Low Back Pain? Check the Psoas Muscle First!June 2, 2012 No Comments
The psoas (pronounced so-az) is located in your low back – specifically on your lumbar spine – and inserts on a bone called the lesser trochanter, which is located on your upper, inner thigh.
When this muscle is fired up (in spasm or slightly contracted), a whole myriad of issues, conditions, aches, and pains show up. Such as, low back pain; chronic low back pain; a curve in the lumbar spine; a twist in the pelvis; a rotation in the vertebrae; sciatica; and on and on. All of this can cause you a lot of discomfort to the point that you may not be able to do the simplest of tasks, or, sometimes, it can put you in bed for days or weeks, simply because the tiniest of movement can cause shooting pain everywhere.
And I mean, everywhere.
Why is this? The psoas is the body balancer. It is, as you can see from the picture above, at the center of the body – the pelvis region. When the psoas suddenly becomes tight, inflamed, in spasm, or all of the above, it will pull the lumbar vertebrae forward, overstretch the hamstrings, causing a posterior pelvic tilt. This structural imbalance can impinge nerves, causing sharp, stabbing, dull, or throbbing pain in the back, buttox, and legs. Sometimes, pain can even lead up the spine and to the middle to upper back.
It’s not fun. It’s painful.
When a client comes in to see me with this condition, I make sure to assess the body to see if it is the psoas causing pain or a combination of the psoas and something else.
Once I asses a client, I explain to them what’s going on and the “why” of it.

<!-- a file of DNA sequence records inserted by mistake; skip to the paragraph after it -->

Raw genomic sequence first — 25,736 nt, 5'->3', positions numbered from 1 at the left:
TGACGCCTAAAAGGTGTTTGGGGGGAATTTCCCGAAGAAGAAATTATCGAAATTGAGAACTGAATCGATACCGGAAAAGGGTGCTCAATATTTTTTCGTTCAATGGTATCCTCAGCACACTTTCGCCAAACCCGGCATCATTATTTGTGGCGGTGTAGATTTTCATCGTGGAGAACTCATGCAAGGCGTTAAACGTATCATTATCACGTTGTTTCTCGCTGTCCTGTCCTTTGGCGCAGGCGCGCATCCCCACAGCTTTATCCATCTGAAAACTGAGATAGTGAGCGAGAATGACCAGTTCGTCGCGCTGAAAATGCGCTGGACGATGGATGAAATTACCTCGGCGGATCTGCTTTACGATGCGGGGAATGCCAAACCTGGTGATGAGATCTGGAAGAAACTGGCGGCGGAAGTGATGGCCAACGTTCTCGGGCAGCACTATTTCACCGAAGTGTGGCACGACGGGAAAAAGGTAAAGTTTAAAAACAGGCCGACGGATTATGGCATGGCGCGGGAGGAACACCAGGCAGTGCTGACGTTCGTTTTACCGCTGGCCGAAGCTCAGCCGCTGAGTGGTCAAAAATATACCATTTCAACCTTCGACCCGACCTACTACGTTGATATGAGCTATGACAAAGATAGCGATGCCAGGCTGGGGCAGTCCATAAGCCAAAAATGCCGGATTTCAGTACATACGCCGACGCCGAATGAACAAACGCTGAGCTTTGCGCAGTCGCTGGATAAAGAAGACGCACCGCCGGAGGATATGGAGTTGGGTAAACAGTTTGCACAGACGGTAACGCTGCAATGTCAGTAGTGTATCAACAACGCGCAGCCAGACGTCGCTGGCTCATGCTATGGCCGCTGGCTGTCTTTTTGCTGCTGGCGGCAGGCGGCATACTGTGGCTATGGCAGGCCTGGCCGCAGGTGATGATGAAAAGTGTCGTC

The why is usually something that the client is doing over and over again to cause the irritation, such as, sitting for long amounts of time, using a lazy boy chair while watching TV, slouching, driving too many hours during the week, sitting at the office for eight hours a day, etc.
When the assessment is complete, I perform stretches, strengthening, and breathing techniques to change the structural imbalance to a structural balance.
Sometimes relief is felt within minutes.
The next step is to keep the structure in place by performing advanced massage techniques.
But, how does the structure “get” out of place anyway? Throughout the months, years, or even decades, you’ve trained your muscles to contract and stretch in certain ways, over and over again. For instance, if you sit in a car and lean to the left side every time you drive, then you’re repetitively training your left low back and left hip muscles, especially the psoas (which may twist and pull the left side of your pelvis backward), to pull to the left each time you drive. If you do this for years, then your muscles will pull to the left – even when you walk. They’re trained to do so. It may be subtle, but over time it’s going to cause you a lot of pain and heartache.
So, as a practitioner, my job is to stop your psoas or other muscles from continually pulling the structure out of place. In a session, we’re seeking balance. Such as all life seeks.
After the session and when you’re doing your day to day things, it’s your job to figure out what movements you’re repetitively doing that are training your muscles to pull “you” out of whack.
Then, at the next session (yes, there’s more than one session if you want to get better), we train the muscles to stay in balance again and talk about ways to decrease your repetitive movements.
But, trust me, the psoas, in most cases, must be checked first.
– Brandon Ellis, LMT #12645
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